The Penobscot Tribe has been offering high stakes bingo from Indian Island in Maine since 1973, making it one of the oldest commercial gaming establishments on an Indian reservation in the United States. In fact, the Penobscot Tribe had been operating the game fifteen years before Congress passed the 1988 Indian Gaming Regulatory Act. High stakes bingo games are conducted on weekends every six weeks, and single-game winnings can add up to as much as $2,500 or more, with total prizes amassing $250,000 by the end of the weekend. In addition to bingo, players can try their luck at pull-tabs, coin boards and special “mystery” games, which offer winners trips to various locations all over the world.[5]

Almost as old as the Penobscot Tribe’s high stakes bingo is the Maine State Lottery. Established in 1973 when Maine voters overwhelmingly approved it, the first Maine State Lottery numbers were drawn on June 24, 1974. Interestingly enough, the prize was $20, and the numbers were drawn from a gumball machine. By October 1974, more games were added to the lottery, including the weekly game “Play Me,” which boasted a jackpot of $150,000. Play Me ended in early 1975, only to be replaced by “Downeast Sweepstakes.” In June 1975, “Great Outdoors,” the lottery’s first instant ticket, began. Two months later, the game had a $500,000 prize winner. In April 1985, Maine, New Hampshire and Vermont became the first states to participate in a multi-state lottery, the Tri-State Compact. Additional games were added in the next seven years, including the popular “Megabucks” and Tri-State “Cash 5”.[6]

In 1992, the Maine Legislature created the Bureau of Alcoholic Beverages and Lottery Operations (BABLO), which oversees all lottery operations to this day. Winners have collected more than $2.2 billion in prize money since the lottery began. The Maine State General Fund has received more than $1 billion. In 2011, approximately 1,300 retail agents received $14 million, or $10,854 per retailer.[7]

oxford casino maine

Maine is also now home to two casinos: Hollywood Casino Hotel & Raceway in Bangor[8] and Oxford Casino in Oxford. Hollywood Casino began life as Hollywood Slots & Raceway in 2006, offering Maine residents and tourists in Bangor more than 1,000 slot machines. Hollywood Slots became Hollywood Casino March 1, 2012, and table games were first offered March 16, 2012.[9] The casino now offers slots, harness racing and Vegas-style table games. Oxford Casino opened in early June 2012. It also offers table games and slots to residents and tourists of the Pine Tree State.[10]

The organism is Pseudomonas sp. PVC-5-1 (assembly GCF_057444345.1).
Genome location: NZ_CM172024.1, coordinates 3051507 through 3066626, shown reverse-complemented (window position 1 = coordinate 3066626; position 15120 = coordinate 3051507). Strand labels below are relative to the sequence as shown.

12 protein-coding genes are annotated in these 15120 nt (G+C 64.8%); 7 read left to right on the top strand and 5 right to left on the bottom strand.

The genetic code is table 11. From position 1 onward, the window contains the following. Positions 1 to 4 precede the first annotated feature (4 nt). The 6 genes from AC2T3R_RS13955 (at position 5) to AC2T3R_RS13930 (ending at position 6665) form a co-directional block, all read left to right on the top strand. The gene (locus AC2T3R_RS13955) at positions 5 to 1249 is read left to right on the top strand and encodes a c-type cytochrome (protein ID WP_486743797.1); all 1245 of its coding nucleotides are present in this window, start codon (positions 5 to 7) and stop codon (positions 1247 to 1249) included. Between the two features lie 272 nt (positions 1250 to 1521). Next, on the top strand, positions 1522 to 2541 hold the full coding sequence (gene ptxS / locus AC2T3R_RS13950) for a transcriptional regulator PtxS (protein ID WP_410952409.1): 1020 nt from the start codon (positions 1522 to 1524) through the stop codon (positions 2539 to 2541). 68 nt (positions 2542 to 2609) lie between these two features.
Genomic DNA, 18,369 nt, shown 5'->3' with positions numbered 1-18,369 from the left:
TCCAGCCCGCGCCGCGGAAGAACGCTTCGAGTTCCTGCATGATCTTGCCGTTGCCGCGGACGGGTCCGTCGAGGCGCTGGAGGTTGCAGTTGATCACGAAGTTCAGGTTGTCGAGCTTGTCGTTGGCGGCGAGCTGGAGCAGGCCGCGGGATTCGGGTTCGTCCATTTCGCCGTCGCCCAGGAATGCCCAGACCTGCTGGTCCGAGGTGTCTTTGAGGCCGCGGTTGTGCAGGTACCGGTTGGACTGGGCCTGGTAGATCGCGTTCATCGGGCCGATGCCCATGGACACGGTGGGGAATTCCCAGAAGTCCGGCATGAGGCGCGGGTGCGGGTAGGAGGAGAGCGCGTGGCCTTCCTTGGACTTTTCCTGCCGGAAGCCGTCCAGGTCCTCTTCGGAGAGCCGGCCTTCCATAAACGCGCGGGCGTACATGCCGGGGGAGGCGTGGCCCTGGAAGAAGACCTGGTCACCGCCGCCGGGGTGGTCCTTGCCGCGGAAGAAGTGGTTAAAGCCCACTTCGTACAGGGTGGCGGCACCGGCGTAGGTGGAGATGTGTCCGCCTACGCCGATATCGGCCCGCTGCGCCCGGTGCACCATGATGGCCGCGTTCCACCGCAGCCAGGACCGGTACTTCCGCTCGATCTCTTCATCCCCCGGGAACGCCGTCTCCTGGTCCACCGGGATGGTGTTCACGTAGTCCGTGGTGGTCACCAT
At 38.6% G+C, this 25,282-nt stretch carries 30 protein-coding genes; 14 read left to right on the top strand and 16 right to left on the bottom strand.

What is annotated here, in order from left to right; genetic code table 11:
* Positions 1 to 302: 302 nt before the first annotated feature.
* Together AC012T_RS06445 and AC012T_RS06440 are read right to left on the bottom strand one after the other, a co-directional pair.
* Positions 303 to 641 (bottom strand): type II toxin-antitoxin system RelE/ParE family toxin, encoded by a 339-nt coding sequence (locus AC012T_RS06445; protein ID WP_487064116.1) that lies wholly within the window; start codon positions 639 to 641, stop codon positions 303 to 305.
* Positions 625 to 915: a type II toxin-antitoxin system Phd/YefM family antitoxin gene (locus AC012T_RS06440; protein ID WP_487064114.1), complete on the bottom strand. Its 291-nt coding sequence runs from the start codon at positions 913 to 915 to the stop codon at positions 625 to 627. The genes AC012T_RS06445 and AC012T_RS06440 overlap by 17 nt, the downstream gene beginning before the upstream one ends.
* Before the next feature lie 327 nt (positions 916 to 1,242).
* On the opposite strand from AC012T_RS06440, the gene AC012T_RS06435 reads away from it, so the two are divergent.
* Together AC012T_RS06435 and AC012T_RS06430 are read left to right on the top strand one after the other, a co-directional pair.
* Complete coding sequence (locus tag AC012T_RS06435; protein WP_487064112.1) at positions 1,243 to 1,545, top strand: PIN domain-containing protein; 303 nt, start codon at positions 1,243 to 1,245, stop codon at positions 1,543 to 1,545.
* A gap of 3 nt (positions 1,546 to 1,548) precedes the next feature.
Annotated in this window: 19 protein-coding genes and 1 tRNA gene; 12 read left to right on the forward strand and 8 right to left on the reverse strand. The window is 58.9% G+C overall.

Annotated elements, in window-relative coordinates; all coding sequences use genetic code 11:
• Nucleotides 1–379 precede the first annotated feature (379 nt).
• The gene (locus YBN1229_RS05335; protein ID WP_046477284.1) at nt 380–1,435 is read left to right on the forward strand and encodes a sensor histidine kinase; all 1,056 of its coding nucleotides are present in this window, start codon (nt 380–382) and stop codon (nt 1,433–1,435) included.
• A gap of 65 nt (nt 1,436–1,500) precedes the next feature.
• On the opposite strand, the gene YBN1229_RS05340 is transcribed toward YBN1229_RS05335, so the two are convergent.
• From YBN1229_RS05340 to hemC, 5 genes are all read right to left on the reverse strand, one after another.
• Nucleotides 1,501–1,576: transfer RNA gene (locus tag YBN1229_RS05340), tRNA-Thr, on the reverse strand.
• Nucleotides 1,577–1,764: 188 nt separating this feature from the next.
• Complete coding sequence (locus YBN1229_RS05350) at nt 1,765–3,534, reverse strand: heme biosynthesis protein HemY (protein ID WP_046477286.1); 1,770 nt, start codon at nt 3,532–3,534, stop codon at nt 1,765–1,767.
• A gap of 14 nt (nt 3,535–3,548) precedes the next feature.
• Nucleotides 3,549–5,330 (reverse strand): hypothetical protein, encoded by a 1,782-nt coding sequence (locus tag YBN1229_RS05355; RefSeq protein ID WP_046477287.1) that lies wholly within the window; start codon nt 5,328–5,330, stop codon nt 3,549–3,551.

Cautious Approach To Online Gambling May Serve Maine Well

While a handful of states have spent parts of the 2012 legislative sessions wrangling over the feasibility of online gambling legislation, Maine’s wait-and-see attitude may just save the state unnecessary time and money. Legislators seem content for now to watch the actions of their fellow politicians in states such as New Jersey, Illinois, California and Delaware to see how proposed online gambling measures shape up. If legislation passes in some of those states, as it has in Nevada, it isn’t unreasonable for Maine residents to expect that their lawmakers will examine the issue of online gambling with a more serious eye and, perhaps more importantly, avoid potential pitfalls brought to light by other states’ miscues in being the first states to tread new waters. Maine’s gamble to wait on online gambling legislation may have a larger payout in the end.

External Sources

[1] Maine to proceed slowly with online gambling legislation – LegalPokerSites.com
[2] Maine State legislatures approves legalized gambling for no profit organizations by the Maine Sun Journal
[3] maine House Endorses Slots For Non Profits – by the Maine Public Broadcasting Network
[4] Gambling entertainment in the State of Maine – eTravelMaine.com
[5] Penobscot Tribe Bingo by PenobscotBingo.com
[6] The history of the Maine Lottery
[7] How the money taken from the Maine Lottery is distributed
[8] About the Hollywood Casino in Bangor
[9] Hollywood Slots becomes Hollywood Casino by the Bangor Daily News
[10] Oxford Casino Maine Website – OxfordCasino.com